Creating a Simple Combination Chart in Tableau


Say I want to create a chart that compares sales and profit for different regions. I could make something like this:

Combination chart (part 0)

Now this chart is all fine and dandy, but what if I wanted to get a little more creative than that. I want to put both of these data sets on the same graph so I can get a direct comparison; the best way to build this is by making a quick and easy combination chart. Combination charts are great tools to use to compare any two variables that use the same value measure such as currency, quantity, or time. In Tableau, these charts can be customized to show data in multiple ways and find patterns that you may not have noticed otherwise.

How to make a Combination Chart:

Begin by dragging your measures to your rows area and your dimension to your columns area. In this example I drag “sales” and “profit” to the rows and “region” to the columns. Next, click on the drop down arrow next to your second measure in the rows area and select “dual axis”. This will put your bars on the same axis and bring you chart together.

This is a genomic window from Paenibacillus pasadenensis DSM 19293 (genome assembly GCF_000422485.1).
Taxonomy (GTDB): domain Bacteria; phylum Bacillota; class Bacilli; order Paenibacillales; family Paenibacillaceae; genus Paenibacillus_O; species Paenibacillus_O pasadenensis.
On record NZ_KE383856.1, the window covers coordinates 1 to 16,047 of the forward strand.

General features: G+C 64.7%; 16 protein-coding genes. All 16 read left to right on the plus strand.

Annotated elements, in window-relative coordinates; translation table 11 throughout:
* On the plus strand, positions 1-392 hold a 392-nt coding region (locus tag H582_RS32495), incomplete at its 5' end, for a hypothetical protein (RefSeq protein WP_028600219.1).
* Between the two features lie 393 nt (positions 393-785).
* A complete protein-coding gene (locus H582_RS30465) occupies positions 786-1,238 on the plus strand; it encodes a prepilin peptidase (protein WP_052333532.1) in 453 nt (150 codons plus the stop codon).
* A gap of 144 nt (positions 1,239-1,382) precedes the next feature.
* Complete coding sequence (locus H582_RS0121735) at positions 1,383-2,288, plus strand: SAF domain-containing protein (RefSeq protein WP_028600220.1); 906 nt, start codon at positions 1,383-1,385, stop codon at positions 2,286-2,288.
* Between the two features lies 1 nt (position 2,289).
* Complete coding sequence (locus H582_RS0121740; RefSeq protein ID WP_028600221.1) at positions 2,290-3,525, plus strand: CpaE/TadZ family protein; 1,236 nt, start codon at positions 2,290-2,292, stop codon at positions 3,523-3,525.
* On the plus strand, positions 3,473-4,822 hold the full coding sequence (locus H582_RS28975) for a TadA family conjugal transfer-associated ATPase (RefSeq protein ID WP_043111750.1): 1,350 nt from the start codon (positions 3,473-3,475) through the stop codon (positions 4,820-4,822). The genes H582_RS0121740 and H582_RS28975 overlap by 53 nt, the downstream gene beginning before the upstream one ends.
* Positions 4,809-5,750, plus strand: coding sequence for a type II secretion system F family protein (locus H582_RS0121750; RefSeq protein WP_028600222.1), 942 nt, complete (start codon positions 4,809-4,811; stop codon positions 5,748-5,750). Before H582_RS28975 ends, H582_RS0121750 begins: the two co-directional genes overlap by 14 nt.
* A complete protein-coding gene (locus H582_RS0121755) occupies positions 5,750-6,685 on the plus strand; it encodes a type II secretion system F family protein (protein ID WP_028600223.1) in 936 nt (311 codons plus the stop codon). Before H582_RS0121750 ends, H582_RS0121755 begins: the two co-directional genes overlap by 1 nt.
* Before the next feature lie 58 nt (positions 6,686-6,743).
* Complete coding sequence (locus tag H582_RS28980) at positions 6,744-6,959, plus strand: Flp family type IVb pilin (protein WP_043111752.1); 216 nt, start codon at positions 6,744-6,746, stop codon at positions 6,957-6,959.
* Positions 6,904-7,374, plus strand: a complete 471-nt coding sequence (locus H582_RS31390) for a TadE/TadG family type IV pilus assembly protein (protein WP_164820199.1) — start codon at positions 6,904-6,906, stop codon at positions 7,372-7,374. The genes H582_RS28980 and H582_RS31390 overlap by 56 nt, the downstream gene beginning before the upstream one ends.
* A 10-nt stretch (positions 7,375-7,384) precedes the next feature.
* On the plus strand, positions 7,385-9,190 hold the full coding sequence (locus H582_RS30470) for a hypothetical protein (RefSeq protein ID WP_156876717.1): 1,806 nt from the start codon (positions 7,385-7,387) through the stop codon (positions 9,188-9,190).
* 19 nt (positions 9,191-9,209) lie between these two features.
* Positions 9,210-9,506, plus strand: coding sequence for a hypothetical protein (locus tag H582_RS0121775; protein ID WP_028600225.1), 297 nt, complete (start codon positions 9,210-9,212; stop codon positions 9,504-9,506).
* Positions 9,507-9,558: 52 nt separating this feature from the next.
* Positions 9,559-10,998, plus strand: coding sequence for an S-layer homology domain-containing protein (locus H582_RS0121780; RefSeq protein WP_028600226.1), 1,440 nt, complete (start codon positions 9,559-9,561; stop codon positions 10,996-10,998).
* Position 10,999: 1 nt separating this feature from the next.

Combination chart (part 1) Combination chart (part 2)

Now the chart may look great, but if you notice, the axis for sales and the axis for profit are very different. In a combination chart, we want each axis to show the same value. To fix this, right-click on an axis and select “Synchronize Axis”; this will arrange it so that each axis shows the same values.

Combination chart (part 3) Combination chart (part 4)

And there you have it! A simple, yet effective combination chart. Experiment with the different colors and chart types to make your graph even more interesting. You can also add labels and hierarchies to go into more depth. Make sure whatever you make is clean and properly labeled so that you can upload it to the Tableau public server.

Combination chart (part 5)

About Pradheeth R

"Data is the new oil? No, data is the new soil." - David McCandless, TEDGlobal 2010 Tableau Data Scientist/Analyst at Novedea Systems. Southern Methodist University graduate with a double major in Economics and Psychology.

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